The traditional Indian festival of Diwali has been embraced by Auckland. Last year's two-day festival attracted 35,000 people enjoying the sights, sounds and tastes of the subcontinent. Again this year, there's traditional food, arts and crafts and dancing but there are plenty of new and different events to experience this weekend.
Celebrations centre on Aotea Square and the adjacent section of Queen St, Under the tagline of "Spice up your life", Auckland Council's Tourism, Events and Economic Development arm (ATEED) and the Asian New Zealand Foundation have put together a programme of Indian music, dance, fashion and food, plus live performances, workshops and kids' activities. The weekend culminates in the Barfoot and Thompson-sponsored fireworks finale at 9pm on Sunday night.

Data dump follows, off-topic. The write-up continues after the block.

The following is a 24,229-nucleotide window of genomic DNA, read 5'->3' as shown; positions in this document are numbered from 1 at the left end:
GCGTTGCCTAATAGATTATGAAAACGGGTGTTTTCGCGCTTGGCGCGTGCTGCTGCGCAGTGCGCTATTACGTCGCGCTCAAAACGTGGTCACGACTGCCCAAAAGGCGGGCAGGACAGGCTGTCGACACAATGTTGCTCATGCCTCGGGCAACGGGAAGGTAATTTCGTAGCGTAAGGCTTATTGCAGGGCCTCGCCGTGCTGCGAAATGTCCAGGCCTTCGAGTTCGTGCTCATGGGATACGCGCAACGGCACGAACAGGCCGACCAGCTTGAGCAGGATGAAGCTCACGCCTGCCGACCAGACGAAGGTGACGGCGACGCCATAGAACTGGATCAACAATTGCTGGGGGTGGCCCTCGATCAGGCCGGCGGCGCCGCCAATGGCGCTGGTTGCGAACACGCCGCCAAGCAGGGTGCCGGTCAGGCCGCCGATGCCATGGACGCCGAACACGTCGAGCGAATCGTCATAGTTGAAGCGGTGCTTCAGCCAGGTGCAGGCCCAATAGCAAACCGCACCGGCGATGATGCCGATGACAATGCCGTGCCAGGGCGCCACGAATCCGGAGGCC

This year there are more than 60 food and craft stalls, the largest number in the festival's 14-year history. International performers this year include Indian puppeteer and master storyteller Mahipat Kavi, and Mudra Creation, a Lavani folk dance group from Maharashtra State, in which the female dancers perform in lavish, 9 metre long saris. The cricket bowling nets, which proved popular last year in the build-up to the Cricket World Cup, will be back this year, as will the Indian weddings expo and the Radio Tarana Bollywood dance competition. New Zealand's foremost sitar player, Lester Silver, will also be performing.
Here are a few other highlights: